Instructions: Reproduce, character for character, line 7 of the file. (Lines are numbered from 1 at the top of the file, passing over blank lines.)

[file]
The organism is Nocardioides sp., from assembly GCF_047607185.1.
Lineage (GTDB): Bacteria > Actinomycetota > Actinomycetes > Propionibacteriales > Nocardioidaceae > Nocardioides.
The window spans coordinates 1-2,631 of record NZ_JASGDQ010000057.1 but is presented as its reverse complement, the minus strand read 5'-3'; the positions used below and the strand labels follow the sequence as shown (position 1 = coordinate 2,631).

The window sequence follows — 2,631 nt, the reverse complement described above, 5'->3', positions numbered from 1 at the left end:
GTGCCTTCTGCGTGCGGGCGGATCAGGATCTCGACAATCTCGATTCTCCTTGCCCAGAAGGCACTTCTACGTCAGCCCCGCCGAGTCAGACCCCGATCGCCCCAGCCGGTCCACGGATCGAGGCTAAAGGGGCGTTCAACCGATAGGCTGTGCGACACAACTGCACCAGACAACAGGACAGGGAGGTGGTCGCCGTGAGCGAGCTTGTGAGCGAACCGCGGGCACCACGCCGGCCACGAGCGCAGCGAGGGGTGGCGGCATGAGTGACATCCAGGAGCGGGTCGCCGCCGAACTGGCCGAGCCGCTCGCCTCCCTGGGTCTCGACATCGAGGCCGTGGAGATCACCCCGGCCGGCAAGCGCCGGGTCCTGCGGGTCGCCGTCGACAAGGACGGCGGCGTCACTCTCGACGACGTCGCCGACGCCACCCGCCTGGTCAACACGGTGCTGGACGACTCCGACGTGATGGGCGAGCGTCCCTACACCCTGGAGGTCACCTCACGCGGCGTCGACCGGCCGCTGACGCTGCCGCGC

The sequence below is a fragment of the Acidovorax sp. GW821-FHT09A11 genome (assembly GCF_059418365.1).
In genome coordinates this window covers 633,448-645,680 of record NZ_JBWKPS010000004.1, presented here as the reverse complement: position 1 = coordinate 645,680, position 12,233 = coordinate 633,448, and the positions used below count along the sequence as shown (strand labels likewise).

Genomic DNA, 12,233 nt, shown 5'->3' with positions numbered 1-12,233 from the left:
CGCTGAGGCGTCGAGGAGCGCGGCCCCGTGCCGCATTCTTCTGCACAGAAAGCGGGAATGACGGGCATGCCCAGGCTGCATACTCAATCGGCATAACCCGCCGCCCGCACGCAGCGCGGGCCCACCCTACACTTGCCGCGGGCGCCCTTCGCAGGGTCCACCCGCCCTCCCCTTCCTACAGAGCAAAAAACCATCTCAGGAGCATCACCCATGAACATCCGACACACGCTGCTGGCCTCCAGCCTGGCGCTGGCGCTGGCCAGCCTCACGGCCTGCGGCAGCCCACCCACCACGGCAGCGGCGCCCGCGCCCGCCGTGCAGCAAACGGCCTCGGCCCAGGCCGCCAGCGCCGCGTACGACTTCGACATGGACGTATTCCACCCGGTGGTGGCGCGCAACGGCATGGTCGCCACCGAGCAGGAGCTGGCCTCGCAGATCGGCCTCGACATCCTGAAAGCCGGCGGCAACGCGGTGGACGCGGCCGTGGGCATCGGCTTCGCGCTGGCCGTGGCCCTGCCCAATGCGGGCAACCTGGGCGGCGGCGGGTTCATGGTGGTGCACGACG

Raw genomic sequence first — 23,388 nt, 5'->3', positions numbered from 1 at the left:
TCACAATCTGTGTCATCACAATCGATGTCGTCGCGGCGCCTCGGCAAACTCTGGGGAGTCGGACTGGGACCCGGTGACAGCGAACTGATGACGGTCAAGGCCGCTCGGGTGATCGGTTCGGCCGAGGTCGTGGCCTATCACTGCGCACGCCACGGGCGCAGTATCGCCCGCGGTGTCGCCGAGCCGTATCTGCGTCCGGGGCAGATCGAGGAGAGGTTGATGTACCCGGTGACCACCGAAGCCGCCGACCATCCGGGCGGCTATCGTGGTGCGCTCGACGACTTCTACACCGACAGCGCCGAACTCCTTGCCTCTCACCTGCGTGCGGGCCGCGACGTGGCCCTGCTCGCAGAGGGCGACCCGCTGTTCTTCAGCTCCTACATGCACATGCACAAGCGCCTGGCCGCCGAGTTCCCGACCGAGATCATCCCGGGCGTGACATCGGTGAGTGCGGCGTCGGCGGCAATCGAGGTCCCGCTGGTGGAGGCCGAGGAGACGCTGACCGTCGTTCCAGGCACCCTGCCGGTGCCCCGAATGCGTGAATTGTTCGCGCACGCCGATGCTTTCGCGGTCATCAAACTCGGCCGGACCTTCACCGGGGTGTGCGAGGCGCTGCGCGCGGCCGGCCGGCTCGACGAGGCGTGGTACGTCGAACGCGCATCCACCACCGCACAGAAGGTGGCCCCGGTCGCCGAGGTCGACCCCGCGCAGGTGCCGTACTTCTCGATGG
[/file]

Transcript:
In genome coordinates this window covers 633,448-645,680 of record NZ_JBWKPS010000004.1, presented here as the reverse complement: position 1 = coordinate 645,680, position 12,233 = coordinate 633,448, and the positions used below count along the sequence as shown (strand labels likewise).